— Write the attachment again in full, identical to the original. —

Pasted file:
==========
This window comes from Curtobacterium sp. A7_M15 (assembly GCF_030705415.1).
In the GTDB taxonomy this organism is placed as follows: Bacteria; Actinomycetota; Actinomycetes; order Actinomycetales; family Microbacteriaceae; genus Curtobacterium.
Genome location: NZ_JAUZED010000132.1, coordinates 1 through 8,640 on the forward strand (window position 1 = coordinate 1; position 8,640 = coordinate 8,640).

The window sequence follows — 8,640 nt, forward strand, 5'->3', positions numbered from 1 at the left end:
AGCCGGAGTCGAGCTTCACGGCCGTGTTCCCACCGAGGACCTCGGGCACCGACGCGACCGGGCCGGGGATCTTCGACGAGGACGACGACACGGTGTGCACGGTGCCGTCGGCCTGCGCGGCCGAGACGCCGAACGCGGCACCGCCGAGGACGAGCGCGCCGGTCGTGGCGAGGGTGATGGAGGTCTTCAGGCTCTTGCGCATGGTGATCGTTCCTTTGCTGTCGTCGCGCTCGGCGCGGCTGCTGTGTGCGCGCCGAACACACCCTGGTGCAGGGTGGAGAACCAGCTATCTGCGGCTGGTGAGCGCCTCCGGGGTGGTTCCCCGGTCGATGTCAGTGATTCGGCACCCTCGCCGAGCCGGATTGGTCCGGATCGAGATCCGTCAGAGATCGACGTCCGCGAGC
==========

This window comes from Curtobacterium sp. A7_M15 (assembly GCF_030705415.1).
In the GTDB taxonomy this organism is placed as follows: Bacteria; Actinomycetota; Actinomycetes; order Actinomycetales; family Microbacteriaceae; genus Curtobacterium.
Genome location: NZ_JAUZED010000132.1, coordinates 1 through 8,640 on the forward strand (window position 1 = coordinate 1; position 8,640 = coordinate 8,640).

The window sequence follows — 8,640 nt, forward strand, 5'->3', positions numbered from 1 at the left end:
AGCCGGAGTCGAGCTTCACGGCCGTGTTCCCACCGAGGACCTCGGGCACCGACGCGACCGGGCCGGGGATCTTCGACGAGGACGACGACACGGTGTGCACGGTGCCGTCGGCCTGCGCGGCCGAGACGCCGAACGCGGCACCGCCGAGGACGAGCGCGCCGGTCGTGGCGAGGGTGATGGAGGTCTTCAGGCTCTTGCGCATGGTGATCGTTCCTTTGCTGTCGTCGCGCTCGGCGCGGCTGCTGTGTGCGCGCCGAACACACCCTGGTGCAGGGTGGAGAACCAGCTATCTGCGGCTGGTGAGCGCCTCCGGGGTGGTTCCCCGGTCGATGTCAGTGATTCGGCACCCTCGCCGAGCCGGATTGGTCCGGATCGAGATCCGTCAGAGATCGACGTCCGCGAGC